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'Arthur' Episode That Depicts Gay Marriage Gets Banned in Alabama

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Gay marriage and children’s cartoons evidently do not mix in Alabama.

Last week, Alabama Public Television refused to air the Season 22 premiere of the long-running cartoon series “Arthur.” The episode, titled “Mr. Ratburn and the Special Someone,” featured the elementary school teacher marrying his gay partner.



Mike McKenzie, director of programming for Alabama Public Television, said the decision was made to uphold the values of those who allow APT into their homes.

“Parents have trusted Alabama Public Television for more than 50 years to provide children’s programs that entertain, educate and inspire,” McKenzie said, according to Al.com.

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“More importantly – although we strongly encourage parents to watch television with their children and talk about what they have learned afterwards – parents trust that their children can watch APT without their supervision. We also know that children who are younger than the ‘target’ audience for Arthur also watch the program,” he said.

APT will not broadcast the episode, McKenzie said.

The Western Journal has reached out to APT for comment but has not yet received a response.

McKenzie said that although the story about the marriage of the character Mr. Ratburn had a positive message, it was not for everyone, CNN reported.

Do you support Alabama Public Television's decision?

“Our broadcast would take away the choice of parents who feel it is inappropriate,” McKenzie said in a statement, CNN reported. He also said that some parents would not want the show in their homes “either because their children are too young, or because of their beliefs.”

McKenzie told NBC that APT did not want to surprise Alabama parents with what their children were seeing. “The vast majority of parents will not have heard about the content, whether they agree with it or not,” he said. “Because of this, we felt it would be a violation of trust to broadcast the episode.”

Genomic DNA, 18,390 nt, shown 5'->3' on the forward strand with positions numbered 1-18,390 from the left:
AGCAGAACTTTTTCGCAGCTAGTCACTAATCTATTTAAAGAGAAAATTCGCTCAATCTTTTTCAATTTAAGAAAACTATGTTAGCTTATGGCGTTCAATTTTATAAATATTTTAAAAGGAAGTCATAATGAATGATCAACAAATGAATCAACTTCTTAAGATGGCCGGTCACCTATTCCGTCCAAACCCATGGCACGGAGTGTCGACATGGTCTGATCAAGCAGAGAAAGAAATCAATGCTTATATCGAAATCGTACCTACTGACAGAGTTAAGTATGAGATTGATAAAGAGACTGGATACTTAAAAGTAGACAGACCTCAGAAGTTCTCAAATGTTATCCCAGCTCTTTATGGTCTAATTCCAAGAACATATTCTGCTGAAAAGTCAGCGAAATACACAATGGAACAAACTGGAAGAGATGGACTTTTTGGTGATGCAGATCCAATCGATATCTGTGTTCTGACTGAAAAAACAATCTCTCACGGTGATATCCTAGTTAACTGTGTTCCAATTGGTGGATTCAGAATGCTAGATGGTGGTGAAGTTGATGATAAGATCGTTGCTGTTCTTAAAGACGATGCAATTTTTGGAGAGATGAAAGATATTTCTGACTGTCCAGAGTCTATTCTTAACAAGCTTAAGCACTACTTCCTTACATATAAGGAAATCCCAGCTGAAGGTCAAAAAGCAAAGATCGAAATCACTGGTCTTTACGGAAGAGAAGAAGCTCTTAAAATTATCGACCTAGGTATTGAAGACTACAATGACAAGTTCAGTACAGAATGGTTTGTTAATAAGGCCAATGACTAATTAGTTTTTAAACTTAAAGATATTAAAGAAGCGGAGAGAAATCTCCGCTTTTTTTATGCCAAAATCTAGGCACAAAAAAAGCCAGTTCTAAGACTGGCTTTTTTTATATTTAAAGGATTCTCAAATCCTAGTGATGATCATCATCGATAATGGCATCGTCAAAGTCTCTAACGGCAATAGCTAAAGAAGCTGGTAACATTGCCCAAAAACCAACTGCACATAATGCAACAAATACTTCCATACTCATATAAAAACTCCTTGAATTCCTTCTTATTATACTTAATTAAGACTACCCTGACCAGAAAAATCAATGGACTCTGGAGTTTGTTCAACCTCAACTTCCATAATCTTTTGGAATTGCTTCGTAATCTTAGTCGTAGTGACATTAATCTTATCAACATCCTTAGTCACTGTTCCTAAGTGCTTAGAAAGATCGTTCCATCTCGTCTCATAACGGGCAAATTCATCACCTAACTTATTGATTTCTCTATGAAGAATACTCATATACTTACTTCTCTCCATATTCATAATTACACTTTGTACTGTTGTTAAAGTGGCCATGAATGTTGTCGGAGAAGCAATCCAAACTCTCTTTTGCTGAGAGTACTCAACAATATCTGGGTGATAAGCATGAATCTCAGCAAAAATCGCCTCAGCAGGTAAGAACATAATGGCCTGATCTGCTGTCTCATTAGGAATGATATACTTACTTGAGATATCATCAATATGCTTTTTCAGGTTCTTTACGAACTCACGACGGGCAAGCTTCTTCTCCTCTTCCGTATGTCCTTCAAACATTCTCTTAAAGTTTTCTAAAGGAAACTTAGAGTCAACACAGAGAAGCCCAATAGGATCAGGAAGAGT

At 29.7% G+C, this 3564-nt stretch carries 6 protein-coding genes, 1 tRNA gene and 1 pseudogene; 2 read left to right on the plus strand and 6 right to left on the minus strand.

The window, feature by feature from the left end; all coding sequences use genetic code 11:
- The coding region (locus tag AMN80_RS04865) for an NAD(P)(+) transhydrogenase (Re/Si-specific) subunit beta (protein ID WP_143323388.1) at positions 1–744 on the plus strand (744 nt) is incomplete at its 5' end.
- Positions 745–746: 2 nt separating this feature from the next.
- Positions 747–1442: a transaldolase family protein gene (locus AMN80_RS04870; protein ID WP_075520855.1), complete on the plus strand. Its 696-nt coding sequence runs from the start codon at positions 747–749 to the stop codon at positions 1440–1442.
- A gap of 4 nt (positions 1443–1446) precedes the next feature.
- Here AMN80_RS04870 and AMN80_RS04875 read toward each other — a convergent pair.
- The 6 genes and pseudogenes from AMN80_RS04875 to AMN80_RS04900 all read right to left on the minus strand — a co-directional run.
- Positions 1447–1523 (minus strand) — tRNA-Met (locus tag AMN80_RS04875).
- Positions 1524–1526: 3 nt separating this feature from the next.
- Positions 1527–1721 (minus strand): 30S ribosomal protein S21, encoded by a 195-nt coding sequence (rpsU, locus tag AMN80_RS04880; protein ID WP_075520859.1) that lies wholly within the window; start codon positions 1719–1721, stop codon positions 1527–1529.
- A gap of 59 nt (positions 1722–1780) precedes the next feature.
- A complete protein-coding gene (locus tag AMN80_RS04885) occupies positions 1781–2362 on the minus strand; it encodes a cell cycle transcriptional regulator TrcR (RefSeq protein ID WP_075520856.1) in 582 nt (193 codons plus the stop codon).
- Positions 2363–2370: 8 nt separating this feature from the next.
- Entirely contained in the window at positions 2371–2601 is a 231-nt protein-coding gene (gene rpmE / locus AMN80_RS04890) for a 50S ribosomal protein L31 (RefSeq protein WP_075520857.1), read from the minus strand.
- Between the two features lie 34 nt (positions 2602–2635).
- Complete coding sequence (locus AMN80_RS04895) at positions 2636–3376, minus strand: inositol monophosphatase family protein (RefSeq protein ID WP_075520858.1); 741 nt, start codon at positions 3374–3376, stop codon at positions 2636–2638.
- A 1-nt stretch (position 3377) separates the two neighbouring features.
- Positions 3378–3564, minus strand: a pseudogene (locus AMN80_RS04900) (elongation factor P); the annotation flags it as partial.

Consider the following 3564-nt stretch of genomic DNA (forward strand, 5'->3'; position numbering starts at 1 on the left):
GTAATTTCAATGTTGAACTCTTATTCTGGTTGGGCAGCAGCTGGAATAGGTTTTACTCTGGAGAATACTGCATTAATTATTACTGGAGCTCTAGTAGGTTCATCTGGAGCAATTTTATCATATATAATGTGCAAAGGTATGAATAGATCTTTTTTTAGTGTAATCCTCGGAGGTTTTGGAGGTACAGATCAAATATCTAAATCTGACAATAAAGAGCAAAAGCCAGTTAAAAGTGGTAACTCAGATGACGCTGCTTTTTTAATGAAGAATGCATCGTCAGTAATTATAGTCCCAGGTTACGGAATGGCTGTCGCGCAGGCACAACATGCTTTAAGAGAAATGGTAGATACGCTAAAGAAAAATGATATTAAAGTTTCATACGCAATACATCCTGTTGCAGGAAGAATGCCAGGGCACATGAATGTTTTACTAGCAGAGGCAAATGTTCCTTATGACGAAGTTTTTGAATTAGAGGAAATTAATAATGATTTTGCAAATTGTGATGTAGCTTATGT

APT’s actions were fodder for debate on Twitter.

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PBS and the show’s creator defended the episode.

“PBS Kids programs are designed to reflect the diversity of communities across the nation,” PBS Kids spokeswoman Maria Vera Whelan said. “We believe it is important to represent the wide array of adults in the lives of children who look to PBS Kids every day.”

Marc Brown, the show’s creator, said the show had a responsibility that it fulfilled with the episode. “So many of us have family or friends who are gay who are not represented in the media. We have people in our family that are gay and raising children and looking for things to validate their families,” he said.

The Gay and Lesbian Alliance Against Defamation criticized APT.

“TV worlds often reflect our actual world and today that includes LGBTQ parents and families,” GLAAD President and CEO Sarah Kate Ellis said in a statement.

“LGBTQ parents and their children deserve to see themselves reflected in media, and if leadership of this public broadcasting station cannot serve the interests of the entire public, it’s time to find someone who can.”

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Jack Davis is a freelance writer who joined The Western Journal in July 2015 and chronicled the campaign that saw President Donald Trump elected. Since then, he has written extensively for The Western Journal on the Trump administration as well as foreign policy and military issues.
Jack Davis is a freelance writer who joined The Western Journal in July 2015 and chronicled the campaign that saw President Donald Trump elected. Since then, he has written extensively for The Western Journal on the Trump administration as well as foreign policy and military issues.
Jack can be reached at jackwritings1@gmail.com.
Location
New York City
Languages Spoken
English
Topics of Expertise
Politics, Foreign Policy, Military & Defense Issues




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